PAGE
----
The Catholic Defender: Saint Anthony of Egypt
Anthony was born around 251, to wealthy parents who owned land in the present-day Faiyum region near Cairo.
During this time, the Catholic Church was rapidly spreading its influence throughout the vast expanses of the Roman empire, while the empire remained officially pagan and did not legally recognize the new religion.
Around the year 270, two great burdens came upon Anthony simultaneously: the deaths of both his parents, and his inheritance of their possessions and property.
These simultaneous occurrences prompted Anthony to reevaluate his entire life in light of the principles of the Gospel– which proposed both the redemptive possibilities of his personal loss, and the spiritual danger of his financial gains.
A disciple of St. Paul of Thebes, Anthony began to practice an ascetic life at the age of 20 and after 15 years withdrew for absolute solitude to a mountain by the Nile where he lived from about 286 to 305.
Accordingly, with some of his family's wealth, he made arrangements for his younger sister to be cared for by a group of women who had made perpetual vows of chastity. Then, he sold the rest of his land and possessions and distributed the proceeds among the poor.
Attending church one day, he heard –as if for the first time– Jesus' exhortation to another rich young man in the Biblical narrative: “If you wish to be perfect, go, sell your possessions, and give the money to the poor, and you will have treasure in heaven; then come, follow me.” Anthony told his disciples in later years, that it was as though Christ has spoken those words to him directly.
During the course of this retreat, he began his legendary combat against the Devil, withstanding a series of temptations famous in Christian theology and iconography. About 305 he emerged from his retreat to instruct and organize the monastic life of the hermits who imitated him and who had established themselves nearby.
When he was around 33 years old, a group of his patrons found him in serious condition, and took him back to a local church to recover.
When Christian persecution ended after the Edict of Milan (313), he moved to a mountain in the Eastern Desert, between the Nile and the Red Sea.
He ventured twice to Alexandria, the last time (c. 350) to preach against Arianism, a heretical doctrine teaching that Christ the Son is not of the same substance as God the Father.
religious hermit and one of the earliest Desert Fathers, considered the founder and father of organized Christian monasticism.
The life of Anthony will remind many people of Saint Francis of Assisi. At 20, Anthony was so moved by the Gospel message, “Go, sell what you have, and give to [the] poor” (Mark 10:21b), that he actually did just that with his large inheritance.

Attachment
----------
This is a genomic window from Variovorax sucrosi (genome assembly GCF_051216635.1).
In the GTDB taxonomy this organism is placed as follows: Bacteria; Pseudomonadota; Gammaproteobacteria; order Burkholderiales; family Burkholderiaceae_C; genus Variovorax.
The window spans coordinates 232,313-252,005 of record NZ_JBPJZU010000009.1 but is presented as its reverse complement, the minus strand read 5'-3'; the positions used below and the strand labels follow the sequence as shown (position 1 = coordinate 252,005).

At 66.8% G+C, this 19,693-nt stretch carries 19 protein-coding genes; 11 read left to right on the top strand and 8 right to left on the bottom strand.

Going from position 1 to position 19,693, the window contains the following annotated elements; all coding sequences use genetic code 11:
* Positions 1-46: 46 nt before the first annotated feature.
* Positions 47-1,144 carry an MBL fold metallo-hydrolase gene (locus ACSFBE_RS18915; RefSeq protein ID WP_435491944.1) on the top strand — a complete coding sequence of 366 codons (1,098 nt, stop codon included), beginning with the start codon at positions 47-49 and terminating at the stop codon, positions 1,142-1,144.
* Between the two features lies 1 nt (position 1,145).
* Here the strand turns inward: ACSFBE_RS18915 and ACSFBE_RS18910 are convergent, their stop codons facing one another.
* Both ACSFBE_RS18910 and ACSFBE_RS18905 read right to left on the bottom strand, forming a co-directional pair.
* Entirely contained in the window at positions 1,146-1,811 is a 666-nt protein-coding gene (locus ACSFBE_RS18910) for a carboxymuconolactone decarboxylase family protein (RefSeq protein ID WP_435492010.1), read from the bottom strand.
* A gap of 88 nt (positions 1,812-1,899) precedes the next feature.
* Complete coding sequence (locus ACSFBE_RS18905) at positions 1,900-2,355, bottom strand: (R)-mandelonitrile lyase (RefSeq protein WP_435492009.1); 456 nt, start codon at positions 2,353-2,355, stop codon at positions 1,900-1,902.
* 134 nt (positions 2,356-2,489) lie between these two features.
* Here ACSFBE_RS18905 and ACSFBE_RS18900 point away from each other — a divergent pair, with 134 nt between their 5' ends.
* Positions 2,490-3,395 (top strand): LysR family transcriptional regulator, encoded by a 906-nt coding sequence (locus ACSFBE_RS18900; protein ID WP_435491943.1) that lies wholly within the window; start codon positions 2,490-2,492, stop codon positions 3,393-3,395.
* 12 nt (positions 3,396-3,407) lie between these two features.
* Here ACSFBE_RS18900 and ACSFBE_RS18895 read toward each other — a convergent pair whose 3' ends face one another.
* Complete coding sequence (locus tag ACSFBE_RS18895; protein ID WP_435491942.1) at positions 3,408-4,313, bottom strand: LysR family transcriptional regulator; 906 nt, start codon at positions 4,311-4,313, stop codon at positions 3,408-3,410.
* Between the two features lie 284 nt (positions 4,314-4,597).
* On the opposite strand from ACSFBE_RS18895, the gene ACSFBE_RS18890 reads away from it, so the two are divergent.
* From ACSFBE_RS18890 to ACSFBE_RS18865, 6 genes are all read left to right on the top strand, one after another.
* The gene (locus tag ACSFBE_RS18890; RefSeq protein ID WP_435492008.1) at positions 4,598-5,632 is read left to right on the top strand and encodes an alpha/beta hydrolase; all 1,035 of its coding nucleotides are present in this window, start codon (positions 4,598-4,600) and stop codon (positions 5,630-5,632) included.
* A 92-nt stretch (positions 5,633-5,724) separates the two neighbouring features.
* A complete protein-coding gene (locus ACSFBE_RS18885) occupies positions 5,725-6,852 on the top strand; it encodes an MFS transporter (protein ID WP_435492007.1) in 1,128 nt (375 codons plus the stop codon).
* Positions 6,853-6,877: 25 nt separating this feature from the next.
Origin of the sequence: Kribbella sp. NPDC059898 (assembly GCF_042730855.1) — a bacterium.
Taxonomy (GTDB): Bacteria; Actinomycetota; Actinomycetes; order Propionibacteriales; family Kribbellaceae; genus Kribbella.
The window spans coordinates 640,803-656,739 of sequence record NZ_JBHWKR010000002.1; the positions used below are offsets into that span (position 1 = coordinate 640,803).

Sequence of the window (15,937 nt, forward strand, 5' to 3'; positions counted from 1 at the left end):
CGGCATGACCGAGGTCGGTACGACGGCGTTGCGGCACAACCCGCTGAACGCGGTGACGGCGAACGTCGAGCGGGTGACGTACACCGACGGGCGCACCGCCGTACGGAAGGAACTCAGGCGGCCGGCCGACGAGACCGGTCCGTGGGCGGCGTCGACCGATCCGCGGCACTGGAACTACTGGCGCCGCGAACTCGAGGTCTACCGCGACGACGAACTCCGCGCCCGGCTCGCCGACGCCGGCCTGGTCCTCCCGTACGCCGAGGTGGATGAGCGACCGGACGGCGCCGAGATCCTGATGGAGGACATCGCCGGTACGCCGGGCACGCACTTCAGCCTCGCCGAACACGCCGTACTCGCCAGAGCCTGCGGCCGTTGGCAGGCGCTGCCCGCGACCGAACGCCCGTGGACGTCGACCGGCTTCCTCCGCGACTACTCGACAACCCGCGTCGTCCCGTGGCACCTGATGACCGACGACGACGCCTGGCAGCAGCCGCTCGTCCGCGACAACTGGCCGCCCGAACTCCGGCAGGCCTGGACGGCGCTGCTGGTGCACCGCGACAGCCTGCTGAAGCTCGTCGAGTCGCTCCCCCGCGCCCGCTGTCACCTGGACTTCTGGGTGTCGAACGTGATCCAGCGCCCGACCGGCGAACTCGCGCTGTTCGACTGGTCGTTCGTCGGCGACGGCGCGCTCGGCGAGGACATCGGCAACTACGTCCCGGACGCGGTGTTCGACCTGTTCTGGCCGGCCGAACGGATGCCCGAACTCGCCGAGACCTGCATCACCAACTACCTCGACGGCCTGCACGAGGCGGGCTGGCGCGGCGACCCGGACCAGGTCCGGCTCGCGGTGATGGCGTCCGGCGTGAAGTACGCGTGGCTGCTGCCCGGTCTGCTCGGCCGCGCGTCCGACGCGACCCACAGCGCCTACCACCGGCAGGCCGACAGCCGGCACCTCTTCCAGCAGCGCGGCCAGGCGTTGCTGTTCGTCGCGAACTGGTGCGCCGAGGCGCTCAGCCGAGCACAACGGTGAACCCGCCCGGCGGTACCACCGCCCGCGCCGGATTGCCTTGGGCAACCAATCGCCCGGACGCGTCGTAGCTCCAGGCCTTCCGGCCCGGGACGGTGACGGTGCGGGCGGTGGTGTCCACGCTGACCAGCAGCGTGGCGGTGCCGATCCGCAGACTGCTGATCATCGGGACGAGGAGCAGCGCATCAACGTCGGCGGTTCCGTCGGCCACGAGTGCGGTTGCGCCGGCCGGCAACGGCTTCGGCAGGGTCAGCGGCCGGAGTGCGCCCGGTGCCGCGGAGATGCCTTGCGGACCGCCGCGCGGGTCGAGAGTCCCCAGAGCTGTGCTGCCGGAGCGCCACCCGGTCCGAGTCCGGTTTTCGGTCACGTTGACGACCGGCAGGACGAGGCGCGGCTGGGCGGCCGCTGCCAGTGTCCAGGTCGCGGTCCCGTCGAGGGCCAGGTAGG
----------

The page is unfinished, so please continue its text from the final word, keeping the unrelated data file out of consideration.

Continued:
He is different from Francis in that most of Anthony’s life was spent in solitude. He saw the world completely covered with snares, and gave the Church and the world the witness of solitary asceticism, great personal mortification and prayer.
But no saint is antisocial, and Anthony drew many people to himself for spiritual healing and guidance.
At 54, he responded to many requests and founded a sort of monastery of scattered cells. Again, like Francis, he had great fear of “stately buildings and well-laden tables.”
At 60, he hoped to be a martyr in the renewed Roman persecution of 311, fearlessly exposing himself to danger while giving moral and material support to those in prison.
At 88, he was fighting the Arian heresy, that massive trauma from which it took the Church centuries to recover. “The mule kicking over the altar” denied the divinity of Christ.
The early monks who followed Anthony into the desert considered themselves the vanguard of God’s army, and, by fasting and performing other ascetic practices, they attempted to attain the same state of spiritual purity and freedom from temptation that they saw realized in Anthony. Anthony’s spiritual combats with what he envisioned as the forces of evil made his life one long struggle against the Devil.
According to St. Athanasius, the bishop of Alexandria, the Devil’s assault on Anthony took the form of visions, either seductive or horrible, experienced by the saint. For example, at times the Devil appeared in the guise of a monk bringing bread during his fasts or in the form of wild beasts, women, or soldiers, sometimes beating the saint and leaving him in a deathly state.
Anthony endured many such attacks, and those who witnessed them were convinced they were real. Every vision conjured up by Satan was repelled by Anthony’s fervid prayer and penitential acts. So exotic were the visions and so steadfast was Anthony’s endurance that the subject of his temptations
“Do not be astonished if an emperor writes to us, for he is a man,” Anthony told the other monks. “But rather: wonder that God wrote the Law for men, and has spoken to us through his own Son.”
Anthony wrote back to Constantine, advising him “not to think much of the present, but rather to remember the judgment that is coming, and to know that Christ alone was the true and Eternal King.”
Anthony is credited with assisting in a number of miraculous healings, primarily from ergotism, which became known as "St.Anthony's Fire". He was credited by two local noblemen of assisting them in recovery from the disease.
Anthony is associated in art with a T-shaped cross, a pig and a book. The pig and the cross are symbols of his valiant warfare with the devil—the cross his constant means of power over evil spirits, the pig a symbol of the devil himself.
St. Anthony may have been up to 105 years old when he died, sometime between 350 and 356. In keeping with his instructions, two of his disciples buried his body secretly in an unmarked grave.